At one point, before Canadian regulators quietly mulled the transaction for months amid data security concerns, the merger had all U.S. state and federal approvals in place but some have expired.
Yet, since the sweep of U.S. approvals, some things have changed: Fannie Mae and Freddie Mac and the New York DFS are now overseen by entirely different chiefs. Federal Housing Finance Agency Director, Mark Calabria was sworn in this past April. Fannie and Freddie initially approved Oceanwide’s control of Genworth Mortgage Insurance Corp. in 2018 when Obama era FHFA head, Mel Watt, was the director. And in New York, state DFS Superintendent, Linda Lacewell took on her role — at first in an acting capacity — in February, a month after then-insurance commissioner Maria Vullo had approved the Genworth-Oceanwide deal.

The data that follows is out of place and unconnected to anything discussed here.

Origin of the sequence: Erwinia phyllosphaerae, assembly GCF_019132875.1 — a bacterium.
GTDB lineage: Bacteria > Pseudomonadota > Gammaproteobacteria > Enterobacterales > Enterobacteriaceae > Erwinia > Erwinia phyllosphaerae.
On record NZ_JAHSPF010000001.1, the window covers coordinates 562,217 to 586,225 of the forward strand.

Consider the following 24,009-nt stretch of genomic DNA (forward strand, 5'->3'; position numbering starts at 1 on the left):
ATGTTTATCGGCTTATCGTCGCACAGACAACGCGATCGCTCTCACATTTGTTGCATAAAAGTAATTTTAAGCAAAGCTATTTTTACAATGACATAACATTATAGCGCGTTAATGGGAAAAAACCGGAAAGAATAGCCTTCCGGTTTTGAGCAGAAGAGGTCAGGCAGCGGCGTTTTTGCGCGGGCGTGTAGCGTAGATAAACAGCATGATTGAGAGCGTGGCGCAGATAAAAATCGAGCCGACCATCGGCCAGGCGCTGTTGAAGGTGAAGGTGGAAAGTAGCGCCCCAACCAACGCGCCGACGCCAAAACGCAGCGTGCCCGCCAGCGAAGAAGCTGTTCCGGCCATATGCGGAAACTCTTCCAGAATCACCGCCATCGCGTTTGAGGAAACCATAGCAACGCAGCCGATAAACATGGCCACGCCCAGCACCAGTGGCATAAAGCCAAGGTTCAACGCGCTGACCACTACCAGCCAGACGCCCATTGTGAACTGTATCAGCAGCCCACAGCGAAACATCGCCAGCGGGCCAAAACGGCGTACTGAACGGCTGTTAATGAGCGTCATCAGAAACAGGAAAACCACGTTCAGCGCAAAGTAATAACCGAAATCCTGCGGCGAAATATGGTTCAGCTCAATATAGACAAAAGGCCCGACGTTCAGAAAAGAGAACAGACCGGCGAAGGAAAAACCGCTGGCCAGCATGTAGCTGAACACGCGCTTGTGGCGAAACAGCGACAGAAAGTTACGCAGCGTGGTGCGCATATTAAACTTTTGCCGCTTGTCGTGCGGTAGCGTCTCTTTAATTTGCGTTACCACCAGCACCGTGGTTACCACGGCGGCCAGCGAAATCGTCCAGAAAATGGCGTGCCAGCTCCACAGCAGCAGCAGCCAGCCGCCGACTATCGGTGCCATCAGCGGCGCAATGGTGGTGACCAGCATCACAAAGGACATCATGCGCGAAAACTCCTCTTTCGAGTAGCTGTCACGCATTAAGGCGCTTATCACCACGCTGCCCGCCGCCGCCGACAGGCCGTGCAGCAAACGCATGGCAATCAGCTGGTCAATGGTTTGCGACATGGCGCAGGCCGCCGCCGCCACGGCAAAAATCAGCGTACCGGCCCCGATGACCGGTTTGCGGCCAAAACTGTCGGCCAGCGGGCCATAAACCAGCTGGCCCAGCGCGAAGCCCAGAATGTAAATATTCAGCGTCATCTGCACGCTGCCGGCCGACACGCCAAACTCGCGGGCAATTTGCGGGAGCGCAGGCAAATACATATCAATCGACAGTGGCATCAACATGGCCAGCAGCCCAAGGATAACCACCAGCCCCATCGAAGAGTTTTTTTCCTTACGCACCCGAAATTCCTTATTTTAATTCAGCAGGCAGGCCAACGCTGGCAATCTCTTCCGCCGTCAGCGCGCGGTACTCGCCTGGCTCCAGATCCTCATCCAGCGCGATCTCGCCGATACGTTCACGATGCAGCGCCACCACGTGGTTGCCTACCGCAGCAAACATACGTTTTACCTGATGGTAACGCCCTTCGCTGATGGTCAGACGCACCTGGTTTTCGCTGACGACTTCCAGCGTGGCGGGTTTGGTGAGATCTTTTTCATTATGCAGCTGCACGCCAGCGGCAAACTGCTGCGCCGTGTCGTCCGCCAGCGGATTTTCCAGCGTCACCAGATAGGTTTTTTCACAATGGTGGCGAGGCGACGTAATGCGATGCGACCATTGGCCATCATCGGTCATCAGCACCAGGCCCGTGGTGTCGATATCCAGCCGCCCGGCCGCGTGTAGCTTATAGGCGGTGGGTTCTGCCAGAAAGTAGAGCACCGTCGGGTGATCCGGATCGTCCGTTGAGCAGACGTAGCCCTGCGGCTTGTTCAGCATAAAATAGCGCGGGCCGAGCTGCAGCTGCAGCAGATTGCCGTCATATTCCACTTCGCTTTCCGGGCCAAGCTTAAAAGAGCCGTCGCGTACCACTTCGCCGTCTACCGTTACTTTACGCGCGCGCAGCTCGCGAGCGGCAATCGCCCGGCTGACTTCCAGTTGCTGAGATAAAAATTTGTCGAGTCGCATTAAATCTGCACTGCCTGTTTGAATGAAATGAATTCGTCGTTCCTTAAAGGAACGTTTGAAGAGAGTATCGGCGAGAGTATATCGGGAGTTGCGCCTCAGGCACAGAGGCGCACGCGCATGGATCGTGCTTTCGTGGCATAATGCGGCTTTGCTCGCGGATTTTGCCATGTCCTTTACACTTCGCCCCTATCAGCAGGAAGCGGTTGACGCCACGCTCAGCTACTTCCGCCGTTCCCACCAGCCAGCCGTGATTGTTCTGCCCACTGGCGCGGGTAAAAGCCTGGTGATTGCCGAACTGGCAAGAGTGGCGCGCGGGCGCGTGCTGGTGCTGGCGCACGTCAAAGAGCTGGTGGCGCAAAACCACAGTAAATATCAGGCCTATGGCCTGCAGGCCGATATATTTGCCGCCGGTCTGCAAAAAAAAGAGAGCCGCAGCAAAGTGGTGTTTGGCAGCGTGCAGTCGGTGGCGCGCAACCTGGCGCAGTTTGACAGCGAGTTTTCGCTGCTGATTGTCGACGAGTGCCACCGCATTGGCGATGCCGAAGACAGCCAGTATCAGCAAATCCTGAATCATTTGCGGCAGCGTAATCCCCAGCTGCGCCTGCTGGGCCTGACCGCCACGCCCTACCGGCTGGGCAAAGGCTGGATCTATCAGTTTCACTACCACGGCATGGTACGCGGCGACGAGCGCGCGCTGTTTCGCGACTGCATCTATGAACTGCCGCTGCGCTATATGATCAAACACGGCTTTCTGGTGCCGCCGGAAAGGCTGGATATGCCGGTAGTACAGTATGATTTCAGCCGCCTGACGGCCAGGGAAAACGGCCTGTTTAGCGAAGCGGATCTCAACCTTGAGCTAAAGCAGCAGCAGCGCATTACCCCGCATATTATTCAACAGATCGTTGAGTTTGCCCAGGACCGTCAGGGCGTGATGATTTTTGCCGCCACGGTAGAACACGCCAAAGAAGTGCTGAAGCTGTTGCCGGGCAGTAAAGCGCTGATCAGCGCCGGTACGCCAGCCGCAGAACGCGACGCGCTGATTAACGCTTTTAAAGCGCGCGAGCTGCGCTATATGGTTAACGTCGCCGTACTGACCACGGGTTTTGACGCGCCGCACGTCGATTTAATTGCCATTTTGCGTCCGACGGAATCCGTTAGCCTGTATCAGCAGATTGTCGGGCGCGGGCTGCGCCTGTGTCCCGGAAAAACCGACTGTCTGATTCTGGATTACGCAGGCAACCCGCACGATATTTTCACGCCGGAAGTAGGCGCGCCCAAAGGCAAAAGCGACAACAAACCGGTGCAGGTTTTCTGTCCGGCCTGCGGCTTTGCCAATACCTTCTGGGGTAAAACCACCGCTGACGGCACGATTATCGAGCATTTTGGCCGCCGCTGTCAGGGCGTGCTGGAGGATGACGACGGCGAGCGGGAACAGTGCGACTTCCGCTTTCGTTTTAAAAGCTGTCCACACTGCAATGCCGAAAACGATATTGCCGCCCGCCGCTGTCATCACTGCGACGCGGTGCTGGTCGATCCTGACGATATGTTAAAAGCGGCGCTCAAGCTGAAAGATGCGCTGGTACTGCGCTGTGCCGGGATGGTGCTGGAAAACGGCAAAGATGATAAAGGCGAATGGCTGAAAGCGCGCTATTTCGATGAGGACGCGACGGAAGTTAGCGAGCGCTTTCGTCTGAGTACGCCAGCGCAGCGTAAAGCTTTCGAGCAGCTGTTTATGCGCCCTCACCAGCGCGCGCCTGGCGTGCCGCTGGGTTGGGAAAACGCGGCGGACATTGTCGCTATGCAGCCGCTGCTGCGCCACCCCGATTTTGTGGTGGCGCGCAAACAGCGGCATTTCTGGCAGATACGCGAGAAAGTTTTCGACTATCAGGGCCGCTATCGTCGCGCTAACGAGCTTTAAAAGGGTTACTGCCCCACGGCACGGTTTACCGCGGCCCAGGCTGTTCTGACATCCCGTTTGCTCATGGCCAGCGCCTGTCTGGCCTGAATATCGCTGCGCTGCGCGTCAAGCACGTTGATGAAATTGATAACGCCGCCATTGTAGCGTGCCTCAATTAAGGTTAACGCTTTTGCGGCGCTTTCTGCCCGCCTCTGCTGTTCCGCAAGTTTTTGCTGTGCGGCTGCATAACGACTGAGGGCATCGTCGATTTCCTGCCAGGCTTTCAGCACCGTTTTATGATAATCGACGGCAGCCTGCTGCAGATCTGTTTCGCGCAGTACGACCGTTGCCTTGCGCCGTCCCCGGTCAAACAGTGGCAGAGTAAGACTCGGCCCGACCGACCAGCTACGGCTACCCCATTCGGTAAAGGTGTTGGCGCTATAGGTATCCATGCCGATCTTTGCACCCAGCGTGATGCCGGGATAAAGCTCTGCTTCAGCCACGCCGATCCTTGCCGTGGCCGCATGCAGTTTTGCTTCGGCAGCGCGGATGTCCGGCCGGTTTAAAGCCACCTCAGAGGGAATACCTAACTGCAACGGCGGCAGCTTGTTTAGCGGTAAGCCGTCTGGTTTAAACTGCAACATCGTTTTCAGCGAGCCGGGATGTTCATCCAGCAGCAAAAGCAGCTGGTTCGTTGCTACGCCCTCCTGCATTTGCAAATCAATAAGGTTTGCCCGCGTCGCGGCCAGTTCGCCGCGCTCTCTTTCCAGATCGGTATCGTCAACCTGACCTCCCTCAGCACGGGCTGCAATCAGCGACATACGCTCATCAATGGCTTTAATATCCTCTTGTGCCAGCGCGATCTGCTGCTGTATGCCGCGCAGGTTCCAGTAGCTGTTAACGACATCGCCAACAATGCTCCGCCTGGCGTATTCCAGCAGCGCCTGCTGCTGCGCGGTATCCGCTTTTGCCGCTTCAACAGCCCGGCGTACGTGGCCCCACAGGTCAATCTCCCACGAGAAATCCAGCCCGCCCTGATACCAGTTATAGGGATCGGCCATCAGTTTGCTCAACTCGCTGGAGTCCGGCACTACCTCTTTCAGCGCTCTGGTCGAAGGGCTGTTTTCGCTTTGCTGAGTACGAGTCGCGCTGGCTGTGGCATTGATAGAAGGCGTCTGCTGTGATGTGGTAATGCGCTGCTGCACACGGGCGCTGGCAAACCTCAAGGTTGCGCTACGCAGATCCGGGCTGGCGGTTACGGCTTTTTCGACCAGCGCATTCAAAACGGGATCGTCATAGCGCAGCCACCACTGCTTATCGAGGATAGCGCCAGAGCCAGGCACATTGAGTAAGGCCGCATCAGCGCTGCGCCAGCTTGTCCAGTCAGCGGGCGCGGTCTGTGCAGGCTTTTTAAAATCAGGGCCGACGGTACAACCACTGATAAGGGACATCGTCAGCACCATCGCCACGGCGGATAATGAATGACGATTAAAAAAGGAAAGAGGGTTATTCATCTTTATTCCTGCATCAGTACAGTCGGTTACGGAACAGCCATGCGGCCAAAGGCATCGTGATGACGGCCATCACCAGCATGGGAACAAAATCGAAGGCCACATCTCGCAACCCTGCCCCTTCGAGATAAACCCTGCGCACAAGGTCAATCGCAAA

China Oceanwide explained the litigation and provided updates involving the project in Part 4 of its Virginia SCC Dec. 20 insurance bureau regulatory filing.
A subcontractor sued the Plaza project and the general contractor in Los Angeles County Superior Court in January 2019 with a construction lien of $52.9 million. The registered construction lien is now $60.3 million after a change of appeal, Oceanwide wrote. Arbitration had been rejected by the court, it said. Oceanwide has since appealed to the California Courts of Appeal in order to shake the lien and settle.
The company “is ready to actively defend, continuing to register the cancellation of the lien security and remove all legal rights from the property right of the Oceanwide Plaza project. At the same time, it also seeks to negotiate and settle disputes,” it wrote in the filing.